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St. Vincent Healthcare receives possession of street to build new Billings hospital

Posted at 11:09 PM, Aug 22, 2022
and last updated 2022-08-23 08:15:15-04

BILLINGS - St. Vincent Healthcare takes another step in its plans to build a new hospital.

The new hospital building would require the city to vacate part of a road and an alley.

The Billings City Council voted to allow St. Vincent Healthcare to take over that land on Monday night.

St. Vincent Healthcare announced in June it would build a new hospital on its property near 11th Avenue North, Poly Drive, and North 27th Street.

To make that happen, hospital management asked the city tovacate 12th Avenue Northbetween North 27th Street and North Broadway and an alley.

"The footprint will be about 850,000 square feet," Krikor Jansezian, St. Vincent chief operating officer, told the city council. "The space that we need to continue building the hospital south towards 11th and then the remainder will be the flat parking structure."

"We did hold neighborhood meetings," Rick Leuthold, Sanderson Stewart chairman, said at the meeting. "We did not have any opposition to either the hospital project as a whole or to the vacation of these particular rights of way."

City management submitted written comments about how the closing of the street and alley might affect city services.

Rusty Logan, MET transit manger, stated: "Congestion will continue to increase on both North 27th and North 30th directly affecting on time performance for routes in the area, as well as overall walkability and connectivity for the neighborhoods on either side of the corridor."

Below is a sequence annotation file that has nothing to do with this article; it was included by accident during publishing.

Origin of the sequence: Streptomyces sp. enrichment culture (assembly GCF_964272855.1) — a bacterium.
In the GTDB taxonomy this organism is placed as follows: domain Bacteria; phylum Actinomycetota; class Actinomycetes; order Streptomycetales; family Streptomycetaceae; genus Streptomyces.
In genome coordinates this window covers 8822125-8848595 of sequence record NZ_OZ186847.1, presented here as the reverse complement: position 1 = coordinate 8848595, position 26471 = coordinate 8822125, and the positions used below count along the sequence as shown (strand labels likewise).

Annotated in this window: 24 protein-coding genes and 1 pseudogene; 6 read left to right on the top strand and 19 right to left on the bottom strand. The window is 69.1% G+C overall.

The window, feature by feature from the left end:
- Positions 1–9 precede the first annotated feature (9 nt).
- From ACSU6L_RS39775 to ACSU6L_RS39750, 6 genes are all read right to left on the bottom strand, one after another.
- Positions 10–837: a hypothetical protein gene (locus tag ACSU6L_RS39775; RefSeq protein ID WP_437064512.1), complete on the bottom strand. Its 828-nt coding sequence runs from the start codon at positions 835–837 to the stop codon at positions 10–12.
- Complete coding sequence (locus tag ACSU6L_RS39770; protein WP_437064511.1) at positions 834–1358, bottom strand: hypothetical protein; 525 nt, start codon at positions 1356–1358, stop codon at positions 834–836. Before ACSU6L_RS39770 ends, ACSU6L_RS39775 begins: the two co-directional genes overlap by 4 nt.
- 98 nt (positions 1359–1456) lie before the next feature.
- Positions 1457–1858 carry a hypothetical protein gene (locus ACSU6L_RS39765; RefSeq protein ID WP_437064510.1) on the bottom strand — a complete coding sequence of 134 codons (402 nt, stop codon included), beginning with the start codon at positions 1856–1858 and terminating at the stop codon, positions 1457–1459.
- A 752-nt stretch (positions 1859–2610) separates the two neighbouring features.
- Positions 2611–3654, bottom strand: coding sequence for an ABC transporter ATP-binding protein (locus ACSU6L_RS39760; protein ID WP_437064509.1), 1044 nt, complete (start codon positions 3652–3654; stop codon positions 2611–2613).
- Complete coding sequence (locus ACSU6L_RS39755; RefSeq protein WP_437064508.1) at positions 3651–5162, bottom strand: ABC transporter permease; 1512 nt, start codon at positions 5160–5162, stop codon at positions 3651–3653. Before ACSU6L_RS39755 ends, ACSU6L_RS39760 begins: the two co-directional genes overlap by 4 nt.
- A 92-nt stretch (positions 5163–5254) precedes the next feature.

Bill Tatum, Billings fire marshal, states: "Vacating 12th Avenue North causes potential access issues, especially for a high rise building the hospital and the ability to use our ladder truck in an emergency situation. Without a definitive site plan, it's difficult to determine the extent of how the vacation would affect our operations."

Billings Police Chief Rich St. John's stated: "No issues for PD."

The city council also had some questions.

"We're all confident we can fix those, why?," Council member Jennifer Owen asked.

"They were confident that they will be able to access or they will require access during that building permit process," said Debi Meling, city of Billings director of public works.

"Is there a precedent in our city of un-vacating or reverse vacating?," Councilman Ed Gulig asked.

"In the last 20 years, no, we haven't seen that happen," Meling said.

St. Vincent would pay more than $1 million for the property.

And Leuthold, who is part of the design team, said it may take three to five years to get the plans approved.